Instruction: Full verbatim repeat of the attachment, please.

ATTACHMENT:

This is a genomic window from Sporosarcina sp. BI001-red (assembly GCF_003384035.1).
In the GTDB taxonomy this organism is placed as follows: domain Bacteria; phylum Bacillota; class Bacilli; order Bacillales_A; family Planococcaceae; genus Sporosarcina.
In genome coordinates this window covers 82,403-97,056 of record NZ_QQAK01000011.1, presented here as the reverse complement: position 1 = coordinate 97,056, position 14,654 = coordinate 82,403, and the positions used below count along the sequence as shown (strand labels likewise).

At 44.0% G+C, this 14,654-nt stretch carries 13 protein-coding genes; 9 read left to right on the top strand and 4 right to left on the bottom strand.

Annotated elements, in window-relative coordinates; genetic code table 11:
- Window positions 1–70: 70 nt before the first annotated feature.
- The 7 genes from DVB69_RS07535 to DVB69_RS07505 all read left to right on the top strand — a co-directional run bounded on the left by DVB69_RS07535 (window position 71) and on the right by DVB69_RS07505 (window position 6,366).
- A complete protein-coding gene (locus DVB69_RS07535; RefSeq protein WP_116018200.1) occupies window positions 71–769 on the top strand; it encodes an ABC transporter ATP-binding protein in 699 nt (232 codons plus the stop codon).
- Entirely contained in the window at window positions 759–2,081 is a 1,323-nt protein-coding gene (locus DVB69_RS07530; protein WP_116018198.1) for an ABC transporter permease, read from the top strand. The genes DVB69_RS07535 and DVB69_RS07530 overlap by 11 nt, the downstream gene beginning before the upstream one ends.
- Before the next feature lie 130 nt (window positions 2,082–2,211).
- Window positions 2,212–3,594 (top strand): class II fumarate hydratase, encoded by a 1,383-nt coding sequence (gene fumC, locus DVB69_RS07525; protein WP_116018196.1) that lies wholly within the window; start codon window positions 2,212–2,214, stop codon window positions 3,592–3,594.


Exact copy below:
This is a genomic window from Sporosarcina sp. BI001-red (assembly GCF_003384035.1).
In the GTDB taxonomy this organism is placed as follows: domain Bacteria; phylum Bacillota; class Bacilli; order Bacillales_A; family Planococcaceae; genus Sporosarcina.
In genome coordinates this window covers 82,403-97,056 of record NZ_QQAK01000011.1, presented here as the reverse complement: position 1 = coordinate 97,056, position 14,654 = coordinate 82,403, and the positions used below count along the sequence as shown (strand labels likewise).

At 44.0% G+C, this 14,654-nt stretch carries 13 protein-coding genes; 9 read left to right on the top strand and 4 right to left on the bottom strand.

Annotated elements, in window-relative coordinates; genetic code table 11:
- Window positions 1–70: 70 nt before the first annotated feature.
- The 7 genes from DVB69_RS07535 to DVB69_RS07505 all read left to right on the top strand — a co-directional run bounded on the left by DVB69_RS07535 (window position 71) and on the right by DVB69_RS07505 (window position 6,366).
- A complete protein-coding gene (locus DVB69_RS07535; RefSeq protein WP_116018200.1) occupies window positions 71–769 on the top strand; it encodes an ABC transporter ATP-binding protein in 699 nt (232 codons plus the stop codon).
- Entirely contained in the window at window positions 759–2,081 is a 1,323-nt protein-coding gene (locus DVB69_RS07530; protein WP_116018198.1) for an ABC transporter permease, read from the top strand. The genes DVB69_RS07535 and DVB69_RS07530 overlap by 11 nt, the downstream gene beginning before the upstream one ends.
- Before the next feature lie 130 nt (window positions 2,082–2,211).
- Window positions 2,212–3,594 (top strand): class II fumarate hydratase, encoded by a 1,383-nt coding sequence (gene fumC, locus DVB69_RS07525; protein WP_116018196.1) that lies wholly within the window; start codon window positions 2,212–2,214, stop codon window positions 3,592–3,594.